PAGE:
Maternal Energy Allocation in a Capital Breeder: The Grey Seal (Halichoerus grypus)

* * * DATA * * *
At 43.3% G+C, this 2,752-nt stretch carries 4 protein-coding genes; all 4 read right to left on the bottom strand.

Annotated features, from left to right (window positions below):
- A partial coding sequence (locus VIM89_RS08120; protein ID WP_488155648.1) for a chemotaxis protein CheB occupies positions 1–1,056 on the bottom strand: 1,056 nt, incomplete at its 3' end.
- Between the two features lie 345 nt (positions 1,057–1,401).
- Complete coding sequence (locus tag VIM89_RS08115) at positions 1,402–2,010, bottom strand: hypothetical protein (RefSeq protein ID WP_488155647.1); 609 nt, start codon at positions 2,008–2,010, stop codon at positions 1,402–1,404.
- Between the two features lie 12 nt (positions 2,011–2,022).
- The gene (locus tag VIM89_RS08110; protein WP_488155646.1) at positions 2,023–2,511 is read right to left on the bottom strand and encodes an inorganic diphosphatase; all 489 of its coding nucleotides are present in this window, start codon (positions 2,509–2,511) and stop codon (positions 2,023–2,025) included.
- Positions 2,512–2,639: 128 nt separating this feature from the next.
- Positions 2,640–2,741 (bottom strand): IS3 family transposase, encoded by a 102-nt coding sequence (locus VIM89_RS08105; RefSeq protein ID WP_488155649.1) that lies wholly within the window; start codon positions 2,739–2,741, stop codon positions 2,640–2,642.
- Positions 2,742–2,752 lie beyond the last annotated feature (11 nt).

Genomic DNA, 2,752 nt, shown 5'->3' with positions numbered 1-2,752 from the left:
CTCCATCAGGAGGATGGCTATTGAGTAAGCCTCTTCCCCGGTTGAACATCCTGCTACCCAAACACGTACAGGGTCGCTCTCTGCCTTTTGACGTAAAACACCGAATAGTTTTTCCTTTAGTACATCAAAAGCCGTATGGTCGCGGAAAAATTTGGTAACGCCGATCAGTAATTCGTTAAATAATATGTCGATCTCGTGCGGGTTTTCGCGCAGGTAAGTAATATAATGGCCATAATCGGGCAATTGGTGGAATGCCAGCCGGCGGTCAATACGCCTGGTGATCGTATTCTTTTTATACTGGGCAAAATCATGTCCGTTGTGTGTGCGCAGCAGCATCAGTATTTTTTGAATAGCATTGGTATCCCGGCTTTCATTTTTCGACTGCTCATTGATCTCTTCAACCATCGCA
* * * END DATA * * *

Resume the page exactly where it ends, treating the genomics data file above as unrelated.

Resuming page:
Parental allocation animals is largely in the form of maternal allocation. In mammals, lactation accounts for the largest proportion of maternal allocation. Lactation is the most energetically costly aspect of reproduction in female mammals. To support the energetic costs of lactation, mammals have developed different strategies related to feeding during the breeding period. Among those strategies, capital breeding mammals exploit the ability to store nutrients and resources to fuel milk production and fast or reduce feeding during most or all the lactation period. As such, the degree of maternal energy allocation can be measured through maternal mass loss. Phocids include some of the most extreme capital breeding mammals. This study examined the predictors and consequences of multiple elements of maternal energy allocation in a capital breeding phocid: the grey seal (Halichoerus grypus). I analyzed maternal and pup characteristics from 222 females as possible predictors of total maternal mass loss.